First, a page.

Even though we're already on to Mississippi today, I did not want to forget the state of Wyoming, which caucused this weekend.
Wyoming is the least populous state in the U.S. The capital and largest city, Cheyenne, is about the same size as my previous hometown, Santa Cruz, CA. The entire state is significantly smaller than my current hometown, San Francisco. But Wyoming is large, and open, something I experienced years ago when driving out from New York to California on I-80. We have gotten to visit a lot of states along I-80 that I remember as part of this series. But coming west, the almost desert-like conditions, wind and brush and emptiness, were a welcome change from largely flat farmland of the previous thousand miles.
We did actually take a detour from I-80 south on US 191 through the Flaming Gorge] area down to Dinosaur National Monument in Utah. The two highways split in a remote area, with mountains and canyons to the south:
One thing I remember quite strikingly was how 191 curled up into the hills heading south from the freeway. Unfortunately, I don't have any of the photographs from the trip available, but this photo from RockyMontainRoads.com illustrates it quite well:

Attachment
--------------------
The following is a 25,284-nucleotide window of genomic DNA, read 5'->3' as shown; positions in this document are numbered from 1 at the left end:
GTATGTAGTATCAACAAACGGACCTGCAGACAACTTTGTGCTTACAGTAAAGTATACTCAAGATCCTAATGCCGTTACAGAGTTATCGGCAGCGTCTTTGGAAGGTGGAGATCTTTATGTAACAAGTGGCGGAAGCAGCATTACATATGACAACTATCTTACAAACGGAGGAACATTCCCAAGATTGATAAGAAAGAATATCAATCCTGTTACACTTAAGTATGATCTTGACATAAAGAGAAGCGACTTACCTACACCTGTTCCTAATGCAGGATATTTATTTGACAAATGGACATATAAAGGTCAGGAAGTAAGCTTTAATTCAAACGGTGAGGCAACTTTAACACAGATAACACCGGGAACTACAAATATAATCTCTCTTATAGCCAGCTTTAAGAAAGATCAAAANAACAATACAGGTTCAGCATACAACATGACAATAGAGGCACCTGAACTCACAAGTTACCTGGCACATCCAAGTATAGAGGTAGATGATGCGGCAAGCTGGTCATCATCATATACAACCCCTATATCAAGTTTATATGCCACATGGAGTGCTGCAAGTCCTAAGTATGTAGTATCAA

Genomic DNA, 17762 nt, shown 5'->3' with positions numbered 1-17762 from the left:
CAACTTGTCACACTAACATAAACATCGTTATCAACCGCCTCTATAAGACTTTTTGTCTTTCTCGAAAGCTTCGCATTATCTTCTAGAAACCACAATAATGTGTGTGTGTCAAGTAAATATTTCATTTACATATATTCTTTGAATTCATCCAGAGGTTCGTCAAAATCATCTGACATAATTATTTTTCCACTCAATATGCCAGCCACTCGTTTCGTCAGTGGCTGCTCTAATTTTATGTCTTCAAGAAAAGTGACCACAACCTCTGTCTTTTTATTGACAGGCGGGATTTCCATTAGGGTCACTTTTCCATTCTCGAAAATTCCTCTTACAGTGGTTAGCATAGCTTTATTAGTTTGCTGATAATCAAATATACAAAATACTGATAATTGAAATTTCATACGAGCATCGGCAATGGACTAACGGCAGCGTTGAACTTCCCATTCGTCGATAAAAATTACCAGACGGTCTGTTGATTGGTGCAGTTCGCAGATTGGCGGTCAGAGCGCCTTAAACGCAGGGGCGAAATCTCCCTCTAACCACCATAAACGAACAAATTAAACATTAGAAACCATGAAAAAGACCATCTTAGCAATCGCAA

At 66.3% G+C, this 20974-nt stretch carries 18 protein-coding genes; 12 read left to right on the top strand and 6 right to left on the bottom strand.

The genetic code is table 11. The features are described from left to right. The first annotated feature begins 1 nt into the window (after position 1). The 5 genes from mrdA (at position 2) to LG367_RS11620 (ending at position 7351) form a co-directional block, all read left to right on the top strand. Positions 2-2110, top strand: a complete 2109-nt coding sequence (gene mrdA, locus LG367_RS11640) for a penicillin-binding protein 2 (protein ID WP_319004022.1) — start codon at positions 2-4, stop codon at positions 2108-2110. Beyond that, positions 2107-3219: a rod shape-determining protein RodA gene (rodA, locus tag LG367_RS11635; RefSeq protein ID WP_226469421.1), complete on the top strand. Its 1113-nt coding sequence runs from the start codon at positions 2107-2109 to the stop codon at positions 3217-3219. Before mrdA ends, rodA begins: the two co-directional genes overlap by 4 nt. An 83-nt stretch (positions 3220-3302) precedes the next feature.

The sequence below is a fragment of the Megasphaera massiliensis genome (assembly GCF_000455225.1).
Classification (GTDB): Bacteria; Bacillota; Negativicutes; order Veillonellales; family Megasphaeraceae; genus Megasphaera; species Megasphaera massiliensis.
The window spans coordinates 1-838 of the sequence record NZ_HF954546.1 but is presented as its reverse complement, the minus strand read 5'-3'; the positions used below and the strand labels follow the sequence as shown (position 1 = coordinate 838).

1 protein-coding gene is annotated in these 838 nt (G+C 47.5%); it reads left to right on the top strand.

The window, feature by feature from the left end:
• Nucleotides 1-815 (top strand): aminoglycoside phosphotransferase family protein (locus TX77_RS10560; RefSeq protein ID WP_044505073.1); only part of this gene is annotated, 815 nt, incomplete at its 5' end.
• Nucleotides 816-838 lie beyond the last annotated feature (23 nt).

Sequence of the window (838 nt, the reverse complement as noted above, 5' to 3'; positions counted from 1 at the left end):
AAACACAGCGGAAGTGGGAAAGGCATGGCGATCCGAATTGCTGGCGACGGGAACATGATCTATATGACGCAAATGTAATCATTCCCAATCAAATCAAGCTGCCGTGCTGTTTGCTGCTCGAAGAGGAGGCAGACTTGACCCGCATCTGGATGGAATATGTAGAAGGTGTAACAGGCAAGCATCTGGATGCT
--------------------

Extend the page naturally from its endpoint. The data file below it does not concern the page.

It turns out I had encounted US 191 in Wyoming on a previous trip as well, as it enters Yellostone National Park via the south entrance:
Yellowstone is of course spectacular, and quite a different experience from the starkness of southern Wyoming. It also is the oldest and one of the largest national parks. Although mostly in Wyoming it does extend into Montana and Idaho as well. I leave you with this image from the northern entrance to Yellowstone, in Montana:
The inscription reads “For the Benefit and Enjoyment of the People,” with the dual purpose of preserving this natural land and making it accessible to “the people.” It seems like a sentiment that is sadly lost in contemporary politics, but that is a topic for another day…